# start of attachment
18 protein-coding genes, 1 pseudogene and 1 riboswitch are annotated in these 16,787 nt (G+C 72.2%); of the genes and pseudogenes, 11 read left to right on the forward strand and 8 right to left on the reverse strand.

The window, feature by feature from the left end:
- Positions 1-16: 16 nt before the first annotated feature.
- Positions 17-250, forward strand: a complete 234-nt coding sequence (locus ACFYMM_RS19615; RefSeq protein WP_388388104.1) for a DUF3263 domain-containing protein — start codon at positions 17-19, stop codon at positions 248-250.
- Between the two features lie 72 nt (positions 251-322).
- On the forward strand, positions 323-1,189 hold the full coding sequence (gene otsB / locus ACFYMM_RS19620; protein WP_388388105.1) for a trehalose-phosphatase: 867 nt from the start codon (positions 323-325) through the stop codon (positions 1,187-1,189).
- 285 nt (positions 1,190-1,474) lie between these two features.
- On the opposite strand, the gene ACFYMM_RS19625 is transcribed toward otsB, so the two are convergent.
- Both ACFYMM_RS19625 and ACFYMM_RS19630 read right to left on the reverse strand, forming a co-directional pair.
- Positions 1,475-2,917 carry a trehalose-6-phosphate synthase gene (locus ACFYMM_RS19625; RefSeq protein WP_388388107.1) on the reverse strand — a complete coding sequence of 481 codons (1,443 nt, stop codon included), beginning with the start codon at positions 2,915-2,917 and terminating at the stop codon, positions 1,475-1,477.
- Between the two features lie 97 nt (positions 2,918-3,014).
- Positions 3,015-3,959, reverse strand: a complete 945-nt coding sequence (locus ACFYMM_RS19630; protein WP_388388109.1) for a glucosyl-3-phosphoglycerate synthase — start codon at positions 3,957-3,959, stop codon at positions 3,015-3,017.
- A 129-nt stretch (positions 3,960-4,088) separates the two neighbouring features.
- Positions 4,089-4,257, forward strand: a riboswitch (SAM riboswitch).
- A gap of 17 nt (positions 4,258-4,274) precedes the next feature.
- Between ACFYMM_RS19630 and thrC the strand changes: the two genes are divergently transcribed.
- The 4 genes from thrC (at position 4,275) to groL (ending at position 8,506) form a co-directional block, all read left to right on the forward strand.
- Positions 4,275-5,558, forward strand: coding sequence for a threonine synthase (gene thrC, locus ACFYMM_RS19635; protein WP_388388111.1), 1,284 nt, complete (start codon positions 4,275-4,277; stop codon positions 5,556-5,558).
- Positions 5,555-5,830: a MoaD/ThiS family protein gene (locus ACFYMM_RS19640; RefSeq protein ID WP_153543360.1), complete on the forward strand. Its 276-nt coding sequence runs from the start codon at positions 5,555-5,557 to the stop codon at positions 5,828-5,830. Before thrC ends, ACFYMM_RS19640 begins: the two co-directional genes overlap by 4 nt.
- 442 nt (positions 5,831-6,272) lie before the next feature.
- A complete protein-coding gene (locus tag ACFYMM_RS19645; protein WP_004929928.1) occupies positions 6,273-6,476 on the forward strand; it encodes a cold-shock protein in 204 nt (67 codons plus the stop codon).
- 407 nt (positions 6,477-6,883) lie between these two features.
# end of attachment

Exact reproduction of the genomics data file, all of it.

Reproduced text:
18 protein-coding genes, 1 pseudogene and 1 riboswitch are annotated in these 16,787 nt (G+C 72.2%); of the genes and pseudogenes, 11 read left to right on the forward strand and 8 right to left on the reverse strand.

The window, feature by feature from the left end:
- Positions 1-16: 16 nt before the first annotated feature.
- Positions 17-250, forward strand: a complete 234-nt coding sequence (locus ACFYMM_RS19615; RefSeq protein WP_388388104.1) for a DUF3263 domain-containing protein — start codon at positions 17-19, stop codon at positions 248-250.
- Between the two features lie 72 nt (positions 251-322).
- On the forward strand, positions 323-1,189 hold the full coding sequence (gene otsB / locus ACFYMM_RS19620; protein WP_388388105.1) for a trehalose-phosphatase: 867 nt from the start codon (positions 323-325) through the stop codon (positions 1,187-1,189).
- 285 nt (positions 1,190-1,474) lie between these two features.
- On the opposite strand, the gene ACFYMM_RS19625 is transcribed toward otsB, so the two are convergent.
- Both ACFYMM_RS19625 and ACFYMM_RS19630 read right to left on the reverse strand, forming a co-directional pair.
- Positions 1,475-2,917 carry a trehalose-6-phosphate synthase gene (locus ACFYMM_RS19625; RefSeq protein WP_388388107.1) on the reverse strand — a complete coding sequence of 481 codons (1,443 nt, stop codon included), beginning with the start codon at positions 2,915-2,917 and terminating at the stop codon, positions 1,475-1,477.
- Between the two features lie 97 nt (positions 2,918-3,014).
- Positions 3,015-3,959, reverse strand: a complete 945-nt coding sequence (locus ACFYMM_RS19630; protein WP_388388109.1) for a glucosyl-3-phosphoglycerate synthase — start codon at positions 3,957-3,959, stop codon at positions 3,015-3,017.
- A 129-nt stretch (positions 3,960-4,088) separates the two neighbouring features.
- Positions 4,089-4,257, forward strand: a riboswitch (SAM riboswitch).
- A gap of 17 nt (positions 4,258-4,274) precedes the next feature.
- Between ACFYMM_RS19630 and thrC the strand changes: the two genes are divergently transcribed.
- The 4 genes from thrC (at position 4,275) to groL (ending at position 8,506) form a co-directional block, all read left to right on the forward strand.
- Positions 4,275-5,558, forward strand: coding sequence for a threonine synthase (gene thrC, locus ACFYMM_RS19635; protein WP_388388111.1), 1,284 nt, complete (start codon positions 4,275-4,277; stop codon positions 5,556-5,558).
- Positions 5,555-5,830: a MoaD/ThiS family protein gene (locus ACFYMM_RS19640; RefSeq protein ID WP_153543360.1), complete on the forward strand. Its 276-nt coding sequence runs from the start codon at positions 5,555-5,557 to the stop codon at positions 5,828-5,830. Before thrC ends, ACFYMM_RS19640 begins: the two co-directional genes overlap by 4 nt.
- 442 nt (positions 5,831-6,272) lie before the next feature.
- A complete protein-coding gene (locus tag ACFYMM_RS19645; protein WP_004929928.1) occupies positions 6,273-6,476 on the forward strand; it encodes a cold-shock protein in 204 nt (67 codons plus the stop codon).
- 407 nt (positions 6,477-6,883) lie between these two features.